- We’re finally reaching the long-dreaded day when the fedgov plays a dominant role in who “wins” and who loses in U.S. economic life. The trend’s been going on since the (not-so) Great Society. When it reaches fruition … there will be only losers outside the political nomenklatura.
- It didn’t require aliens. Just (it appears) a mind as brilliant as Archimedes’ to give us the mystery of the Antikythera mechanism. And more billiant minds, aided by computers, to solve that mystery. Awesome story.
- Another amazing (though terribly sad) story made possible by brilliant minds, computers, and caring people. (And one worthless thug; may he never have another moment’s peace.) (H/T PT)
- Can hardly believe this came from a big-city police chief. Those guys are usually mega-control freaks. And from Detroit, yet!
- The 40 most awkward dogs of 2013. (H/T MLS)
Now that I’ve cleared those tabs, cleared my head, and given you my inadequate thanks … some time off.
- Commonsense about polygamy is finally appearing in the mainstream. (No, I don’t think government should be involved, but otherwise, this is good stuff.)
- If you want to live innovatively off-grid, maybe it’s best not to do it in a city. Or at least not to talk about it if you do. (H/T H.)
- That Texas “affluenza” brat who killed four people and turned one of his friends into a vegetable may not have to pay any consequences for his actions. But his parents might.
- The courts might never stop the NSA’s outrages (despite hopeful rulings to the contrary). Congress? They never, ever, ever will. But the collaborating companies like Google, Yahoo, IBM, Verizon, etc. might eventually have to stop the NSA or die an economic death. Now shareholders are upping the pressure.
- The author of The Anarchist Cookbook, having made all the money off it that he personally needs, now wants the book banned. I doubt it’s going to happen, but you might want to get your copy, just in case. You do know, though, that you’re more likely to hurt yourself with the recipes in that book than you are to hurt anybody else. (H/T B.)
- A former prosecutor “fights the law and lets it win.”
Ever since Pamela Jones shut down Groklaw and announced she was not only abandoning the site but quitting the Internet entirely in light of the Edward Snowden revelations, I’ve been thinking about this.
At the time, though I found her reasons poignant and pertinent, I thought she was overreacting. Now, I don’t know.
Personally, I’m not on the verge of quitting. A big part of my life is here. And all of my career (such as it is) is here. That’s been true since 1986 when a client bought me my first 300-baud modem and set it up so I could electronically submit stories to him. It was certainly true in 1993 when I met my Significant Sweetie (now ex, but still friend) on a FIDOnet gun-rights bulletin board. It’s definitely true now when I’d likely starve to death and blow away without the ‘Net.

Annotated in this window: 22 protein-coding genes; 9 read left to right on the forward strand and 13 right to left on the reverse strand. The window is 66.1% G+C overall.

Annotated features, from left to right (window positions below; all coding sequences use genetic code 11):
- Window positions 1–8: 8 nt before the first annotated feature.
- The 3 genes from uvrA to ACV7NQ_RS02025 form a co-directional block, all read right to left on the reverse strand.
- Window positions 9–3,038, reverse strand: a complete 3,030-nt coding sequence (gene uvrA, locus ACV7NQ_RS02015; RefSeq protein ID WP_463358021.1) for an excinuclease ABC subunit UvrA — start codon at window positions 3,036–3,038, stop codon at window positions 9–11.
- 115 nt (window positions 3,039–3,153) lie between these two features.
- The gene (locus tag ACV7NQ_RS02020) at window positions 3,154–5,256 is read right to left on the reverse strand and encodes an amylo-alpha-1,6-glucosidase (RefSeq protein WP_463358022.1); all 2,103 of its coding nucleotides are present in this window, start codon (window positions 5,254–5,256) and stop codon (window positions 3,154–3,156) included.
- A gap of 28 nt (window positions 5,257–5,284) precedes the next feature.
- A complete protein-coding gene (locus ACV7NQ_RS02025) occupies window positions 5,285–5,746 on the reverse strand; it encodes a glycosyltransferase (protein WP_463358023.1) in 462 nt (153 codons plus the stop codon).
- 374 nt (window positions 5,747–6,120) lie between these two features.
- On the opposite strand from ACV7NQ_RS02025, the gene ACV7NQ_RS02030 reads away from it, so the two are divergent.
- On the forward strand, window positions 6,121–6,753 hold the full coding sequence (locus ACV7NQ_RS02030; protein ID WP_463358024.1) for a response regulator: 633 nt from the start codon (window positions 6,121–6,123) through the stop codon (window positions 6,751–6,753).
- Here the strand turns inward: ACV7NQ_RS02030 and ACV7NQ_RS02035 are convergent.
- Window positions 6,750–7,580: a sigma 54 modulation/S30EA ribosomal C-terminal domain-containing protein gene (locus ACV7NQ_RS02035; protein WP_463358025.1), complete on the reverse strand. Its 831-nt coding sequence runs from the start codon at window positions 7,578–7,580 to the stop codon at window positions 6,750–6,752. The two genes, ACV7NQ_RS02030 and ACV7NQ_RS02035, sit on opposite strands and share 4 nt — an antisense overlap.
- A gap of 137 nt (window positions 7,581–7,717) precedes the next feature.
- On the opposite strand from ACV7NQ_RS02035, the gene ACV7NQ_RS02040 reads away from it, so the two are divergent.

Still, I think most of us (and most notably a lot of tech types hereabouts) feel the temptation.
We’ve always been independent sorts around here. We avoid being messed with by power trippers. If we can’t avoid, we “mess back.” But right now, there’s nothing we can do to counter the electronic offenses being committed against us and against freedom by the UberGoverment whose all-probing eye peers out from Mordor on the Potomac.
Oh, sure, we can play the old “keyword” game with our emails. (There’s even a new Firefox/Chrome browser add-on to let us do the same thing with URLs and HTTP headers now.) That’s fun. And it’s always true that irritating and misdirecting the bastards is worthwile, even (or perhaps especially) as tyranny grows. We can also use GPG, dump Windows for Linux, use TOR, etc. etc. etc. And eventually heroic tech wizards may save us — and the Internet — from NSAuron.
But now …? Now …? Now we seem to be faced with using dodges that may or may not help or simply shrugging and going on because, realistically, there’s not much else to do. So …
Would you quit the Internet? If so, what would you do instead? If not, how do you adapt to knowing that everything you do online (or on the phone) is probably recorded and analyzed, even if it then disappears into the maw of a datacenter’s godzillabyte storage capacity, never to be seen again?
Now, that said, I’m “quitting the Internet” for the next three days. I may pop in to post some cute dog pictures tomorrow, and I’ll check in to moderate comments at least once a day. Otherwise, I’m away for a bit from the Bad News Net.
Besides describing in good and useful detail how to build an ad hoc solar power system (Joel created his for just $350), it describes how not to do it (e.g. don’t do it like Joel did with the first system he scrounged together). It also shows larger, more professional systems created by five of his desert-rat neighbors.
As you may know, Joel and I were desert neighbors for a while. During that time, I helped redesign one badly built power system (with tons of help from people smarter and more experienced than I) and I accompanied Joel through the beginnings of his own first experiments in solar power.
So I know that this book is accurate and lucid in what it describes. If you have a weekend place, a retreat-on-a-budget location, an RV that you want to retrofit for solar — or anything else that might use a small, DIY solar power setup — Joel’s little book could help.
Joel is careful not to call himself any sort of expert. But he’s definitely been there and done that.
Better yet, the book is well-written, well-organized — and often very funny. If you like the pithy, irreverent way Joel writes on his blog, you’ll enjoy the book even if (like me now) you live in a place where people have to look “sun” up on Wikipedia to remind ourselves that it’s that big yellow blob that other lucky people have in their sky.